Paper-based geotagging is another procedure in gathering household location data during the enumeration activities of the 2023 CBMS Rollout. Using paper-based maps as an alternative to tablet-based geotagging, its objective is to accurately achieve the efficient implementation of the entire census field operation. Similar to the tablet-based procedure, the outputs will be shared to stakeholders such as LGUs and NGAs and will also serve as significant references in the conduct of future PSA undertakings.

In this chapter, the ENs are required to learn how to read enumeration area (EA), conduct an ocular inspection of the assigned area, and carry out canvassing, and geotagging procedures using paper-based maps.

8.1 Reading the Barangay/EA/Block Map

Similar to tablet-based geotagging, all personnel involved in the 2023 CBMS Rollout Data Collection, especially the ENs, are required to familiarize themselves with the features of the paper maps that will be used for geotagging. The paper maps are composed of two parts: the Area Map Section and Geographic Information Section.

The Area Map Section shows the image/shape of the area for enumeration defined by boundaries with the adjacent areas. This section features the identifiable characteristics of the area such as roads, streets, pathways, alleys, rivers, streams, landmarks, building roofs, geotagged points, and other area features.

On the other hand, the Geographic Information Section is located at the bottom part of the map with the CBMS and PSA logos placed on the lowermost left portion of the section. Beside the logos are the province, city/municipality, and barangay name and code, EA number, block number, legends or reference symbols, sheet number, and the certification portion.


Sections of CBMS Paper Maps


To effectively carry out canvassing and geotagging during the enumeration, the ENs should learn how to read the Barangay/EA/Block map provided by familiarizing first with the basic mapping symbols and their definitions used during the data collection.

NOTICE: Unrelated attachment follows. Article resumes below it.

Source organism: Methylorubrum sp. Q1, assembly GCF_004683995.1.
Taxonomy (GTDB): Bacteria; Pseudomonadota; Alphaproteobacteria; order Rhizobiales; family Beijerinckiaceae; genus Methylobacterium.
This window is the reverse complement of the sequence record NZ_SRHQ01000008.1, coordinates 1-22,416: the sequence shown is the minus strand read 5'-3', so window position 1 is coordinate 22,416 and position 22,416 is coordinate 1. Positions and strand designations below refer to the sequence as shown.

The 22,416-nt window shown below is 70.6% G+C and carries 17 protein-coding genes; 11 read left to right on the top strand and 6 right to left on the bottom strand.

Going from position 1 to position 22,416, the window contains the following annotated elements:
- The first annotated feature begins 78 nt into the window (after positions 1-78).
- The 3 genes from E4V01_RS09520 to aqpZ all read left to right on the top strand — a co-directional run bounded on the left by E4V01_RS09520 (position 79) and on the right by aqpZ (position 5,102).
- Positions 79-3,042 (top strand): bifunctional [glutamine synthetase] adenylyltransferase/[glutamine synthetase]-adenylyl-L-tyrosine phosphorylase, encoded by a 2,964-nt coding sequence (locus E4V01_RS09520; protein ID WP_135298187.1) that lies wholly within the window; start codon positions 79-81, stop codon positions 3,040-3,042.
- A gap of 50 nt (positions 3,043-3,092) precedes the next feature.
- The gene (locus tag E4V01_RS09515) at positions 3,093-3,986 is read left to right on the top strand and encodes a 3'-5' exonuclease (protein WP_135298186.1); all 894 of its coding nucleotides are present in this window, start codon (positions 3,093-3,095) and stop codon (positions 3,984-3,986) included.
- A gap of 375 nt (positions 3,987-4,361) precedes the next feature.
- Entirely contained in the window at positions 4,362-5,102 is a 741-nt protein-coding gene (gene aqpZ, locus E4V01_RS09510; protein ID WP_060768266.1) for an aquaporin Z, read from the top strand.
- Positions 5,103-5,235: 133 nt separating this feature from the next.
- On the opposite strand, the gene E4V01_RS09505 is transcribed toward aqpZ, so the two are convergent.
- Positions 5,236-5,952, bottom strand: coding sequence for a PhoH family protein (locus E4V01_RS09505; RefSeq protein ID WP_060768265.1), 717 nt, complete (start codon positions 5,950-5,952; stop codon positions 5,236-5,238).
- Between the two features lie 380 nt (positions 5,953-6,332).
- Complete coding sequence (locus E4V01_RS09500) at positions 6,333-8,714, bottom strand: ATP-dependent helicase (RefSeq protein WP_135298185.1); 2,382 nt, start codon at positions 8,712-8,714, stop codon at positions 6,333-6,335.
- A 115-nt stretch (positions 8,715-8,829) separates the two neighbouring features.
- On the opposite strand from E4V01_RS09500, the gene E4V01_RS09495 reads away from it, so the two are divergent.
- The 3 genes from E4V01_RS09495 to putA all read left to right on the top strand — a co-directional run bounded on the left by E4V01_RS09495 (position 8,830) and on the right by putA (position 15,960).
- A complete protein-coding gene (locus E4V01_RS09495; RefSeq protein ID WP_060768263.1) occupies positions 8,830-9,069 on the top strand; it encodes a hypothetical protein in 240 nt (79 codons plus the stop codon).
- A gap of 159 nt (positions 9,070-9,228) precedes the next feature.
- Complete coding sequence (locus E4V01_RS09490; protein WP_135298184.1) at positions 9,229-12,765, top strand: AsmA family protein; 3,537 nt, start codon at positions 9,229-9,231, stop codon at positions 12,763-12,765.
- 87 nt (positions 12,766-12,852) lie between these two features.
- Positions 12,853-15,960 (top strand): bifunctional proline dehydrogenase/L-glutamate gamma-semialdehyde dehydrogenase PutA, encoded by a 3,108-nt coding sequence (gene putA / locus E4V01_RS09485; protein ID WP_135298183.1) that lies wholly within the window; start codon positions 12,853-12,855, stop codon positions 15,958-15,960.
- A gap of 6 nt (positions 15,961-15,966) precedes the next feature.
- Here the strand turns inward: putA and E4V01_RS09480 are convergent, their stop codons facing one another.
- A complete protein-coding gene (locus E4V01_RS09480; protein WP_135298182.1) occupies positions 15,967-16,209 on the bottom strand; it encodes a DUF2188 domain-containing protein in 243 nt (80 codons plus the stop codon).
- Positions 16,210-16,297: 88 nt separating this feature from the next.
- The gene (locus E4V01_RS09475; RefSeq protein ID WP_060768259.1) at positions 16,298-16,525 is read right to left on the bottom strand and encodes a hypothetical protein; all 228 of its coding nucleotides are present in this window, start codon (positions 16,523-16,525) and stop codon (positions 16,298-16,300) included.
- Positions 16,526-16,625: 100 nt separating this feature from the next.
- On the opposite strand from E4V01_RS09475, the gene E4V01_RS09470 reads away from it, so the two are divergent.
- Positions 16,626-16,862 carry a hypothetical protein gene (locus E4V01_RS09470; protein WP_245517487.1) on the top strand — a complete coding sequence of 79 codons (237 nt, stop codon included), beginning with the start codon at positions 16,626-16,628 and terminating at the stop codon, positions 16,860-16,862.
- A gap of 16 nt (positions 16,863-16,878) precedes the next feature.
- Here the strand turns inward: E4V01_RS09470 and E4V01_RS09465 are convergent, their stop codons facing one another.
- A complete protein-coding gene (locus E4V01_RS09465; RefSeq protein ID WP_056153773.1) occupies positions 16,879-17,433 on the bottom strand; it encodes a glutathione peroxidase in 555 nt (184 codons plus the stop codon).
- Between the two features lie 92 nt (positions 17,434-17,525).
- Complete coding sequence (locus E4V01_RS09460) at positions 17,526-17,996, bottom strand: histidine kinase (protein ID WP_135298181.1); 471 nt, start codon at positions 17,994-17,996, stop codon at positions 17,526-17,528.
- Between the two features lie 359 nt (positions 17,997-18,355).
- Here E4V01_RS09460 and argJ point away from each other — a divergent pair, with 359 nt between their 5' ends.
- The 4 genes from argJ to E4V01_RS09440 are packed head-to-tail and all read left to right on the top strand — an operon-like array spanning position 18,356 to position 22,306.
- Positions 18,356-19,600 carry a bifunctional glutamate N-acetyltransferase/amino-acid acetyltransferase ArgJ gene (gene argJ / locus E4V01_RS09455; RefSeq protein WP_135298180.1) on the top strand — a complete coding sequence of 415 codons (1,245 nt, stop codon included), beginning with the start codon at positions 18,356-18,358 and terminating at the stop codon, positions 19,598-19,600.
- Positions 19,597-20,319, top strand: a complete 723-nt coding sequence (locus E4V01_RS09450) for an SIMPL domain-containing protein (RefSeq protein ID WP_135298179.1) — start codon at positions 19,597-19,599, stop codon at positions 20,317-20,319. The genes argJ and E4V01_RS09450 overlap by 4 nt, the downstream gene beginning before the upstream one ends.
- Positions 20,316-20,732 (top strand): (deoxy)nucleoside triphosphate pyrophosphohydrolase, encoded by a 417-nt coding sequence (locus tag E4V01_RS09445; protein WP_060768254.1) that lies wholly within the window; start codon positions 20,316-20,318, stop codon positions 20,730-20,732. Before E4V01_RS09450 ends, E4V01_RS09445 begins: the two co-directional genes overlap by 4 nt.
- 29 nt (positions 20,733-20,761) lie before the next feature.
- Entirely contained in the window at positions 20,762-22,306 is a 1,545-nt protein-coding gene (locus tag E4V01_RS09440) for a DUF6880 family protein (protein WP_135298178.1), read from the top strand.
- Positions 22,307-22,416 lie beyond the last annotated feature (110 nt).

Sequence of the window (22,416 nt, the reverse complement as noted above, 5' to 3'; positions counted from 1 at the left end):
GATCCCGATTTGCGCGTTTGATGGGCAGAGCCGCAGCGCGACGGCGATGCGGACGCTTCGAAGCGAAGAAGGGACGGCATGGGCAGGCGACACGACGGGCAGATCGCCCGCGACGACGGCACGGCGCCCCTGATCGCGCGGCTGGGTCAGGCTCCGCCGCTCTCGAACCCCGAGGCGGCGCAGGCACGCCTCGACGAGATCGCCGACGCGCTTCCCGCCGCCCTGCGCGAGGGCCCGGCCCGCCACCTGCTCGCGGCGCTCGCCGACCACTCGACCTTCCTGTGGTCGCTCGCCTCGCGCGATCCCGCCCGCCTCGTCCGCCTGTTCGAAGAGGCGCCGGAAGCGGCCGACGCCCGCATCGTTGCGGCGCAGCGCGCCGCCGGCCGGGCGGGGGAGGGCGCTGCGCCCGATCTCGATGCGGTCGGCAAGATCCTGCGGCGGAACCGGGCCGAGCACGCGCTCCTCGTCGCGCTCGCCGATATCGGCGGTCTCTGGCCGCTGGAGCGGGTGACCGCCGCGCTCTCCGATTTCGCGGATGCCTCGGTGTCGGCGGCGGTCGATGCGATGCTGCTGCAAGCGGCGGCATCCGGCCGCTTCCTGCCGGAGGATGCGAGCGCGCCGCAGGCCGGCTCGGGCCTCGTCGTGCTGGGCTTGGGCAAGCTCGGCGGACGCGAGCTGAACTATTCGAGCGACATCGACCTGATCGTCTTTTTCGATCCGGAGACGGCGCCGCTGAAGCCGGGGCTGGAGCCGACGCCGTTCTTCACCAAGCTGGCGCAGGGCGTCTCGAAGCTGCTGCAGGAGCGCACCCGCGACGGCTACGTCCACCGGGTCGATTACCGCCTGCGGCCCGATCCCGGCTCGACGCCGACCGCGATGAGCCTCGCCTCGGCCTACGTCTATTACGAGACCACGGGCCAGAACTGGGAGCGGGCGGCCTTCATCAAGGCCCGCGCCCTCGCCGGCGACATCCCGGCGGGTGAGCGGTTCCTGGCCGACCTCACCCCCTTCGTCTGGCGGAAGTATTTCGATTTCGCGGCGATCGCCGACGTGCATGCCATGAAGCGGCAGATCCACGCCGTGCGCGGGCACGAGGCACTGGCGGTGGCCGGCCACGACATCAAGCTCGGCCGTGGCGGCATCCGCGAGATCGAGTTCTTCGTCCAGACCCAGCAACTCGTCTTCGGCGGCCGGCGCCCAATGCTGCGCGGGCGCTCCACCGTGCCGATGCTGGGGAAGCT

Another important thing to know is the general location of the barangay hall, its boundaries, and/or the proper EA boundaries. The following types of boundary indicators that can be found on the map are:

  1. A barangay boundary represented by a green dash line.
  2. An EA boundary represented by a red dash line.
  3. A block boundary represented by a blue dash line.

The standard geographic and cartographic symbols are presented in Figure 8.2 Use these symbols as guides in reading the barangay /EA/Block map.




Cardinal direction

The four (4) directions or cardinal points, which are the north, east, south, and west directions, are commonly denoted by their initials N, E, S, and W, respectively. East and west are perpendicular (at right angles) to north and south, with east being in the clockwise direction of rotation from north and west being directly opposite east. In general, maps are oriented to the North by an arrow pointing upward as indicated in the upper right portion of the EA/barangay/ block map. Use the position of the sun to determine the true north.

Barangay/EA/Block Map

Before the conduct of enumeration, a set of maps including barangay, EA, and block maps (if applicable) depending on the area of assignment must be provided to the ENs.

  • Barangay map

    A barangay map is a graphical representation of the barangay covered. Basically, it shows the general topographic features of the area, boundaries with the adjacent barangay, and prominent landmarks and other area features.

  • Enumeration Area map within the barangay

    An enumeration area (EA) map is the graphical representation of a portion of the barangay covered for the 2023 CBMS Rollout. If a barangay is subdivided into EAs, each map shows its boundaries with other EAs within the barangay. Generally, each EN is assigned with a specific EA assignment.

  • Block map/s within the enumeration area

A block map is the geographical representation of a portion of an EA covered for the 2023 CBMS Rollout. If an EA is subdivided into smaller portions called blocks, each block map boundary shows its boundaries with other blocks within the EA.

For a barangay with only one (1) EA barangay, an EA map will be provided as one map. For EA with no block maps, EA and block map will be provided as one map.

Use these maps during the conduct of the ocular inspection, canvassing and geotagging. Illustrations 8.1, 8.2 and 8.3 present a barangay map, an EA map, and a block map, respectively.


Example of a Barangay Map



Example of an Enumeration Area Map



Example of a Block Map


8.2 Ocular Inspection

Ocular inspection refers to the conduct of a familiarization visit to the area of assignment by going around it and through it. Exact boundaries of the area/s of assignment must be established to completely cover the area and not to go beyond it. The punong barangay or any official may provide the necessary information on the boundaries, exact location of the EA assignment, barangay available maps and other necessary information such as the best route to take during the actual field enumeration, location of the blocked households in the EA.